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New Leaders Need Support

​Four of the more common reasons why

By: George Gilraine

GWG Consulting Services

January, 2017

During my organization and leadership effectiveness assessments I often witnessed new leaders struggling. While the reasons for their difficulties were varied, they are mostly avoidable with a few course corrections. This is what led me to create the leadership transition support program. Whether they be CEO’s, regional VPs, Directors or managers, new leaders and their organizations can benefit greatly from effective leadership transition support.

Successful new leaders speed up their time to impact by creating a clear strategy, effective management team performance and strengthening employee engagement. The Corporate Executive Board reported in 2016 that direct reports of successful new leaders are 15% more effective and 21% less prone to attrition than the average direct report. Yet, the failure rate among newly hired or promoted executives has stood at 40% over the past 15 years (1). 60% of new leaders are under prepared because of the information they use, the processes they follow, and the manner in which they engage — or fail to engage — those around them. Knowing how, when, and who is as important as what.

Although the first 100 days are indeed a critical adjustment period, the actual transition period is far longer than that. Leading organizations support new leaders well beyond the first 100 days and some even start support before the new role begins. However, less than one-third of the people assigned to support senior leadership transitions are actually able to effectively do so (2).

This is why new leaders need the support of an experienced consultant/coach with a proven support process and one who has also been through leadership transitions themselves. I have worked with many new leaders, who are grateful to be able to discuss their organizational and people challenges with a confidant who really knows what they are up against. Someone who gets inside the organization and compares their realities against the new leaders directions, through the lens of good leadership practice. Here are four of the more common situations I have encountered:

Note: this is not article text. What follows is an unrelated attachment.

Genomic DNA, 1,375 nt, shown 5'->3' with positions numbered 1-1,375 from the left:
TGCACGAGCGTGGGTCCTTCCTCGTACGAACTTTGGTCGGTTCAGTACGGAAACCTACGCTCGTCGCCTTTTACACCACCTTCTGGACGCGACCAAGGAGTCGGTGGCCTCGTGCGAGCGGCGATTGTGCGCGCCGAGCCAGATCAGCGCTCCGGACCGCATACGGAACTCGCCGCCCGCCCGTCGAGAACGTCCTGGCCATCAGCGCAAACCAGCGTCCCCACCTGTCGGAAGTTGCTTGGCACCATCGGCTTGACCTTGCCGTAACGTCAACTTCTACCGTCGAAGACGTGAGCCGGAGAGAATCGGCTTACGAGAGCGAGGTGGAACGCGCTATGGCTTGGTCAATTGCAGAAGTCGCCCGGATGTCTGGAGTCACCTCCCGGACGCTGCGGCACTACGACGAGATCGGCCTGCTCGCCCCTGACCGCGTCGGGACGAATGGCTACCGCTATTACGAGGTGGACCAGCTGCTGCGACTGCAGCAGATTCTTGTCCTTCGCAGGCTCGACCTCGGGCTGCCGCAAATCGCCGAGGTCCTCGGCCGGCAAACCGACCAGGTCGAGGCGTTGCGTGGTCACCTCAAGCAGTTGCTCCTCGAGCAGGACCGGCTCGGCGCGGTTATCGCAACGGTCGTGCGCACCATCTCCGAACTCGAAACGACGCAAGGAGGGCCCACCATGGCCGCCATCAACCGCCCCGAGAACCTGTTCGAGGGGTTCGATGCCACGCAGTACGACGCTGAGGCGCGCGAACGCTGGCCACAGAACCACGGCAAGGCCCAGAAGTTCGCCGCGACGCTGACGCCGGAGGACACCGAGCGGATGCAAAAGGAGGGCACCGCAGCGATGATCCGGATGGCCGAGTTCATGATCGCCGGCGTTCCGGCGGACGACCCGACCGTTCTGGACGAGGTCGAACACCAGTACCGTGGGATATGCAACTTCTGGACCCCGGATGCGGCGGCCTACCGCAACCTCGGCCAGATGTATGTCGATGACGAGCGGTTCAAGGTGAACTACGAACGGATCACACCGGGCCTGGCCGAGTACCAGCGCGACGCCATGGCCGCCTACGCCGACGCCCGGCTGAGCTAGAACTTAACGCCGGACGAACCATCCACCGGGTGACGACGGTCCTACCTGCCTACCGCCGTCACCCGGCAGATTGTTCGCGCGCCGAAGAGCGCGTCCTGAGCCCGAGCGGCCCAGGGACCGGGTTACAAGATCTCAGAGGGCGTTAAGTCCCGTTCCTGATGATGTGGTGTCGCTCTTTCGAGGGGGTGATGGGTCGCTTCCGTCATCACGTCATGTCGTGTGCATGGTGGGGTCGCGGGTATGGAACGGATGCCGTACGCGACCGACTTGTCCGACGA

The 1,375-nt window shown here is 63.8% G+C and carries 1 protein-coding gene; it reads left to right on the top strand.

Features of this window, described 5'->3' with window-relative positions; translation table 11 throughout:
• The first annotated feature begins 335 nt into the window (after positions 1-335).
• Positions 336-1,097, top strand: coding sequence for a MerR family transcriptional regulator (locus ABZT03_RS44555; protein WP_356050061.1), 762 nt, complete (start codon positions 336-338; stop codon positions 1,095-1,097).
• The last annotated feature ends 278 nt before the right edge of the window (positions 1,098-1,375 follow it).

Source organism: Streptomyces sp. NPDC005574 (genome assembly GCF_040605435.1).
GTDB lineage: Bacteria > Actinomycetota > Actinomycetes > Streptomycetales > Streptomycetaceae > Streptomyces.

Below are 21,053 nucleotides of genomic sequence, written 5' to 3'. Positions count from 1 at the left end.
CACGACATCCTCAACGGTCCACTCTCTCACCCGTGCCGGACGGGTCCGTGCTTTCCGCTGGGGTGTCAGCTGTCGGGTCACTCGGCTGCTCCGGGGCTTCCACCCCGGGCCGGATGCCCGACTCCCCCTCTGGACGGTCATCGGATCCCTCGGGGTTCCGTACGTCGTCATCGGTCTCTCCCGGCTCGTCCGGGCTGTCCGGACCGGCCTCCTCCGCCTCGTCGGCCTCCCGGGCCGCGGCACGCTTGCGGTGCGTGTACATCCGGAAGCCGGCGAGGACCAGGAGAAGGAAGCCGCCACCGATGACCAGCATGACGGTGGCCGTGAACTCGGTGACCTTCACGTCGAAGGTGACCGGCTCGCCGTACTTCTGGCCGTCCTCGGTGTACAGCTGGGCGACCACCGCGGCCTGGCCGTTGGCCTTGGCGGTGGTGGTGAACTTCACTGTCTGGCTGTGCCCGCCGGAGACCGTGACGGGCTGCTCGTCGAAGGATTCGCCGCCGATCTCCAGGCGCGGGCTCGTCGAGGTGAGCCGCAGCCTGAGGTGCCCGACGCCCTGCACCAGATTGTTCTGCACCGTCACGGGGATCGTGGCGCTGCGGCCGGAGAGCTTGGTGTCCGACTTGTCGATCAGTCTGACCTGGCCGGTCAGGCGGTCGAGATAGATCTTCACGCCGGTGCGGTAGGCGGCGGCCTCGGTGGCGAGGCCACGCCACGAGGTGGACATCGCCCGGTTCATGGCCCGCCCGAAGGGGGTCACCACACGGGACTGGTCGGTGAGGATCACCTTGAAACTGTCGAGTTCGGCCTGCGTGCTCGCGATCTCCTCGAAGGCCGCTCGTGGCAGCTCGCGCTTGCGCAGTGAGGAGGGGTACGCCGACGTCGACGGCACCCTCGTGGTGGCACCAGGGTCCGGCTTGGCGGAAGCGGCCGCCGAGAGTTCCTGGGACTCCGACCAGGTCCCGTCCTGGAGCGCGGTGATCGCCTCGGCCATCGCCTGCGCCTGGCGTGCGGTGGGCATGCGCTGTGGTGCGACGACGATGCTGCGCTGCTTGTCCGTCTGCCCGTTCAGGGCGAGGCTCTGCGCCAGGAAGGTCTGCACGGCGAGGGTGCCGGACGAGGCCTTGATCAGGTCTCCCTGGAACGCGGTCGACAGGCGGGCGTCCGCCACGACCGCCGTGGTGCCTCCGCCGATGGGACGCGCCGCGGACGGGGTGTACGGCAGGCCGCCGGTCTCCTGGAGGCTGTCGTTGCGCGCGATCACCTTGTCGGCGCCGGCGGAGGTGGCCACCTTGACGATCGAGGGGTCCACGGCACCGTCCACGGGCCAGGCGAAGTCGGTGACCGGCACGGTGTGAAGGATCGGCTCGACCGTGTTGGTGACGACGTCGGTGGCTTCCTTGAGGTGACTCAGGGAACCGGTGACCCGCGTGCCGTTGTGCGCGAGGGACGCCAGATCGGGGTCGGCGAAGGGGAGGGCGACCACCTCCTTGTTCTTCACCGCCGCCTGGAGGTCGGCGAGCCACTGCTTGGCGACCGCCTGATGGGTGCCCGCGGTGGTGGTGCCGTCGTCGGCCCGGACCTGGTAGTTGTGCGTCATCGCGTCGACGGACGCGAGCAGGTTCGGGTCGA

1. Staff engagement can be off the radar and sliding terribly - OR - engagement can be OK, but with a lack of clear linkage between individual work and the new strategy, consequently work can be frustrating or counter-productive.

  2. Significant disconnects between what the new leader intends to do and how the organization perceives the changes. This can be due to lack of clear and consistent communication or some management team members not supporting the changes.

  3. New leadership teams, under pressure from above to increase performance and turn things around fast - can end up in micromanagement mode, causing staff disengagement, poor performance and leadership over load. A definite downward spiral.

  4. New leaders have a general sense of staff performance issues, but being ‘new in their role’ and so without being certain, they hold back on making key changes and the entire team suffers.

Effective support for new leaders and their management teams is critical to ensure success. It’s not enough to look just at developing a strategy and setting strong targets. Transitions require communication and lots of it. A favourite saying of mine ‘the sign of successful leaders is that they can tell stakeholders the same story repeatedly as passionately and motivating as the first time'. There are many aspects around the whole team and all the processes in place that need to work before even the best strategy has a chance to succeed.

GWG Consulting provides the best leadership transition support.

For more information visit www.ExecutiveCoach.Guru

(1) - McKinsey’s Leadership Transitions paper of 2014

(2) - Steven V. Manderscheid and Peter D. Freeman, “Managing Polarity, Paradox, and Dilemma During Leader Transition,” European Journal of Training and Development, August 2012.

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